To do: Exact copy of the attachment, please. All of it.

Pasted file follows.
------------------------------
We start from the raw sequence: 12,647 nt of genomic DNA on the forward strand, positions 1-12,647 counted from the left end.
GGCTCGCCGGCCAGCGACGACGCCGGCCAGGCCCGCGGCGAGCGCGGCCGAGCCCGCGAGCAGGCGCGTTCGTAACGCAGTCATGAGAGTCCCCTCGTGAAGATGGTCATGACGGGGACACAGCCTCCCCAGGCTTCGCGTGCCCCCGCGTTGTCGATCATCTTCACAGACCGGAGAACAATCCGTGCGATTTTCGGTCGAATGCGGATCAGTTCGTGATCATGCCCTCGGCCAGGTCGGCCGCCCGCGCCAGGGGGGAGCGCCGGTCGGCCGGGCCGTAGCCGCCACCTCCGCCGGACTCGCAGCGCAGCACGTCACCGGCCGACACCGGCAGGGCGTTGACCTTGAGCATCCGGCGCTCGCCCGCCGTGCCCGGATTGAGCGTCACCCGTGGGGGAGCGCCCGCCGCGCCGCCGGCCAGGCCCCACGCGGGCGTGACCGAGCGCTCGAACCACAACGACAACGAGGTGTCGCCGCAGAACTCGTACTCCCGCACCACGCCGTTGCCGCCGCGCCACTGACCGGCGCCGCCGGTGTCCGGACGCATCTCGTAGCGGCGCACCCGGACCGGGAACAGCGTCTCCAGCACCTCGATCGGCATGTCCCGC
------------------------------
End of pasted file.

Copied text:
We start from the raw sequence: 12,647 nt of genomic DNA on the forward strand, positions 1-12,647 counted from the left end.
GGCTCGCCGGCCAGCGACGACGCCGGCCAGGCCCGCGGCGAGCGCGGCCGAGCCCGCGAGCAGGCGCGTTCGTAACGCAGTCATGAGAGTCCCCTCGTGAAGATGGTCATGACGGGGACACAGCCTCCCCAGGCTTCGCGTGCCCCCGCGTTGTCGATCATCTTCACAGACCGGAGAACAATCCGTGCGATTTTCGGTCGAATGCGGATCAGTTCGTGATCATGCCCTCGGCCAGGTCGGCCGCCCGCGCCAGGGGGGAGCGCCGGTCGGCCGGGCCGTAGCCGCCACCTCCGCCGGACTCGCAGCGCAGCACGTCACCGGCCGACACCGGCAGGGCGTTGACCTTGAGCATCCGGCGCTCGCCCGCCGTGCCCGGATTGAGCGTCACCCGTGGGGGAGCGCCCGCCGCGCCGCCGGCCAGGCCCCACGCGGGCGTGACCGAGCGCTCGAACCACAACGACAACGAGGTGTCGCCGCAGAACTCGTACTCCCGCACCACGCCGTTGCCGCCGCGCCACTGACCGGCGCCGCCGGTGTCCGGACGCATCTCGTAGCGGCGCACCCGGACCGGGAACAGCGTCTCCAGCACCTCGATCGGCATGTCCCGC